It Is Time For Younger Athletes To Stop
Doing Slow, Long Distance Running
I realize this is going to seem blasphemous to many coaches and athletes. But it is not meant to offend, insult, or anger those who believe strongly that you need to get out and do distance work to be in shape.
There is only one purpose to that statement – to give our kids the best.
The reality is the younger the athlete, the more potentially negative consequences a long distance, slow paced conditioning program can have on their future athletic career (unless of course, they are training to be distance runners).
There are logical, big picture reasons why distance running can be detrimental to athletic development for team sports and other sprint-based athletes..
Here are the biggest ones to consider if you are a coach implementing a good amount of steady-state conditioning for your players.
1. Jogging Screws Up Sprint Mechanics & Makes You Slower
Consider the differences:
- The sprinter has more powerful arm drive compared to the jogger
- The front shin of the sprinter is optimal for good landing, but the jogger heel strikes and takes longer to get into their next stride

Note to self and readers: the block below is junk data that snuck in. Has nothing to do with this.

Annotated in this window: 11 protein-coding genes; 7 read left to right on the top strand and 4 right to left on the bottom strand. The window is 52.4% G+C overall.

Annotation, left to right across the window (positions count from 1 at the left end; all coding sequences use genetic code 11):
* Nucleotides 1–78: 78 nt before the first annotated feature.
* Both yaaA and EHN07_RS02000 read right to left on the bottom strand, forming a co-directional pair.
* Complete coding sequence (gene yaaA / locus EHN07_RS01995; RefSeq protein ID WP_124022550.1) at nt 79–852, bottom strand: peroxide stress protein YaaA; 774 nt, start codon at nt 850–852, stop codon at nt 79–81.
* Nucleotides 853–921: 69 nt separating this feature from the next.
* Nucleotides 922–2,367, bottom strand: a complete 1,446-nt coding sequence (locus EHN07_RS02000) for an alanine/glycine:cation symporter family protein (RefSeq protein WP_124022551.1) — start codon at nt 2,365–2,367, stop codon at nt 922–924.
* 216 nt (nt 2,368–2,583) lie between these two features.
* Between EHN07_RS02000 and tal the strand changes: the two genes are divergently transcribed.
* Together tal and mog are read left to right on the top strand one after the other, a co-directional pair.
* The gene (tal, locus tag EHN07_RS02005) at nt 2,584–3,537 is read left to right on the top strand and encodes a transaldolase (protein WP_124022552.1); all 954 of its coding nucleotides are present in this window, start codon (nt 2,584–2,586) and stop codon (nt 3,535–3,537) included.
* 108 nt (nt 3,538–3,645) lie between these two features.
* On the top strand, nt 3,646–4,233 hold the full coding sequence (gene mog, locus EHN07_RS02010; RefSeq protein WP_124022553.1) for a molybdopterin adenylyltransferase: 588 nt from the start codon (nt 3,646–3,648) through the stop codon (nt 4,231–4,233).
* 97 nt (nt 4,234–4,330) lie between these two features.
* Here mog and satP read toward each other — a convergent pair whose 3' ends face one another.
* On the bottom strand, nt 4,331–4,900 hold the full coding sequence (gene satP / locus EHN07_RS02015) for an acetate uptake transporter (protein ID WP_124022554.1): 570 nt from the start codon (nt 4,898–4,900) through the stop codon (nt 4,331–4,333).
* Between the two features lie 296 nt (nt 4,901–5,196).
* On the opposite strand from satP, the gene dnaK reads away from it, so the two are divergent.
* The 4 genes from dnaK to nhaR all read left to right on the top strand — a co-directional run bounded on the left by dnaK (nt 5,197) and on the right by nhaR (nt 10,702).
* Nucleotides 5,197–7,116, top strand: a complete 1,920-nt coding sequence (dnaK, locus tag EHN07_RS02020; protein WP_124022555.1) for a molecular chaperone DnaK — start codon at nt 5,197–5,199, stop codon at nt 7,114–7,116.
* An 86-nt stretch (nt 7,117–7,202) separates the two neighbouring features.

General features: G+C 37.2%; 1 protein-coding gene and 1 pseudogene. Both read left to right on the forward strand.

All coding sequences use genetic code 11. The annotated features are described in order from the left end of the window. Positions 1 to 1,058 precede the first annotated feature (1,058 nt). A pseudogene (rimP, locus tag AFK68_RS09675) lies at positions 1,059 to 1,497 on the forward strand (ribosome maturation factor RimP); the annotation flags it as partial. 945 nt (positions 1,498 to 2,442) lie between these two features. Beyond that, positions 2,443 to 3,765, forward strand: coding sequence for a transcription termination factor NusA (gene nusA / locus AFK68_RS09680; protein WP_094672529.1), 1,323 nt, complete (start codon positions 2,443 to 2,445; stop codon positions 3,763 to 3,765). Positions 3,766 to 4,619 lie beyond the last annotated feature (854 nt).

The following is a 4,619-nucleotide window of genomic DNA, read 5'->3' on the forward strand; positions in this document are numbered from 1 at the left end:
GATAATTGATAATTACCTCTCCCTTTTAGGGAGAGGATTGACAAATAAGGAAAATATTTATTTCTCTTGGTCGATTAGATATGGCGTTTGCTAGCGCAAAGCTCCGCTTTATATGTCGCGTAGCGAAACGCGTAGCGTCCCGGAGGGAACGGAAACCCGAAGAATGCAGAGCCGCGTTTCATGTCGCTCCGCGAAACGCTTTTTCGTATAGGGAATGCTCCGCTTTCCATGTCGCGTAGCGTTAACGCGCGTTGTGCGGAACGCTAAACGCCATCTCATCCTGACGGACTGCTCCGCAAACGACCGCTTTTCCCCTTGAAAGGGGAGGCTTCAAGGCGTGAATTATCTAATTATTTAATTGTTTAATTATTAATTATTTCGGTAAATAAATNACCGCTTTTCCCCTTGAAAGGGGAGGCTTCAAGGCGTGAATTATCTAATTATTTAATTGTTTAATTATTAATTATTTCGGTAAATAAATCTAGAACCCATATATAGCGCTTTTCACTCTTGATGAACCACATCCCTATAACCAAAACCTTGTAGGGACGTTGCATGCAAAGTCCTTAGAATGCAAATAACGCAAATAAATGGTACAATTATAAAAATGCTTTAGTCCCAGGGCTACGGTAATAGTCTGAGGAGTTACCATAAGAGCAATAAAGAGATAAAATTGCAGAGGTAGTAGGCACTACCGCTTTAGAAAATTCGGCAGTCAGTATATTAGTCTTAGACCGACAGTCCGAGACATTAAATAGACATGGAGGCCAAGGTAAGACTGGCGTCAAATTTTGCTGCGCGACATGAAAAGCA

- The sprinter has much more powerful knee drive on the front leg, and better hip extension on the trail leg. This is how you increase stride length, which helps you to cover more ground faster
Now you can of course say that if the jogger picks up the pace and begins sprinting then those issues will go away.
The problem is we’ve worked with hundreds of youth athletes on their sprint technique the last few years, using video analysis to break down their stride.
And guess what?
Those 3 issues are what we spend almost all our time fixing with athletes who are considered ‘slow’, or are injury-prone.
Learning a movement skill like jogging, with enough repetition, will ingrain habits that become very hard to break when you add a little more intensity to it.
So even when you want to run faster the jogging movement pattern becomes dominant, and it causes you to make all the mistakes that limit your ability to sprint to your true potential
2. Jogging Mechanics Applied To Sprinting Creates More Injuries